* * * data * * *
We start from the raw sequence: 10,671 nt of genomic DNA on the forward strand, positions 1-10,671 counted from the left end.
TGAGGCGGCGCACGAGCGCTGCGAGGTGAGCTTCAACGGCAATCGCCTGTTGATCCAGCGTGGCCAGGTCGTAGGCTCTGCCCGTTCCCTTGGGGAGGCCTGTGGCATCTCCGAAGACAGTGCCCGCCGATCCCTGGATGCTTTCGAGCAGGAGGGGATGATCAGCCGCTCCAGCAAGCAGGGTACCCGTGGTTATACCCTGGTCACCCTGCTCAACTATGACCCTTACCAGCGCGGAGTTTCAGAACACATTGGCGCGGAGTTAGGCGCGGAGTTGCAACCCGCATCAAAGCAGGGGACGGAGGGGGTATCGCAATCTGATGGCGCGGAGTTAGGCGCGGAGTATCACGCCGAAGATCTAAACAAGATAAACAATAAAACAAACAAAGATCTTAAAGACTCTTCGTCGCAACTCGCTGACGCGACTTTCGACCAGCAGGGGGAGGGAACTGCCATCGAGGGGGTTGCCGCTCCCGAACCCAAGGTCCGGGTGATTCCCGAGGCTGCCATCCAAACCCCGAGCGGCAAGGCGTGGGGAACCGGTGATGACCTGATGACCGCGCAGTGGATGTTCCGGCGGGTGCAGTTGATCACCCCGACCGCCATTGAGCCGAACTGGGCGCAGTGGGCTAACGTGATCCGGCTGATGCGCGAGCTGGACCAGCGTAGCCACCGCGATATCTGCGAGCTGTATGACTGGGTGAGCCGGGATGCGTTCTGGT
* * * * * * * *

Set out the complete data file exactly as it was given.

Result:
We start from the raw sequence: 10,671 nt of genomic DNA on the forward strand, positions 1-10,671 counted from the left end.
TGAGGCGGCGCACGAGCGCTGCGAGGTGAGCTTCAACGGCAATCGCCTGTTGATCCAGCGTGGCCAGGTCGTAGGCTCTGCCCGTTCCCTTGGGGAGGCCTGTGGCATCTCCGAAGACAGTGCCCGCCGATCCCTGGATGCTTTCGAGCAGGAGGGGATGATCAGCCGCTCCAGCAAGCAGGGTACCCGTGGTTATACCCTGGTCACCCTGCTCAACTATGACCCTTACCAGCGCGGAGTTTCAGAACACATTGGCGCGGAGTTAGGCGCGGAGTTGCAACCCGCATCAAAGCAGGGGACGGAGGGGGTATCGCAATCTGATGGCGCGGAGTTAGGCGCGGAGTATCACGCCGAAGATCTAAACAAGATAAACAATAAAACAAACAAAGATCTTAAAGACTCTTCGTCGCAACTCGCTGACGCGACTTTCGACCAGCAGGGGGAGGGAACTGCCATCGAGGGGGTTGCCGCTCCCGAACCCAAGGTCCGGGTGATTCCCGAGGCTGCCATCCAAACCCCGAGCGGCAAGGCGTGGGGAACCGGTGATGACCTGATGACCGCGCAGTGGATGTTCCGGCGGGTGCAGTTGATCACCCCGACCGCCATTGAGCCGAACTGGGCGCAGTGGGCTAACGTGATCCGGCTGATGCGCGAGCTGGACCAGCGTAGCCACCGCGATATCTGCGAGCTGTATGACTGGGTGAGCCGGGATGCGTTCTGGT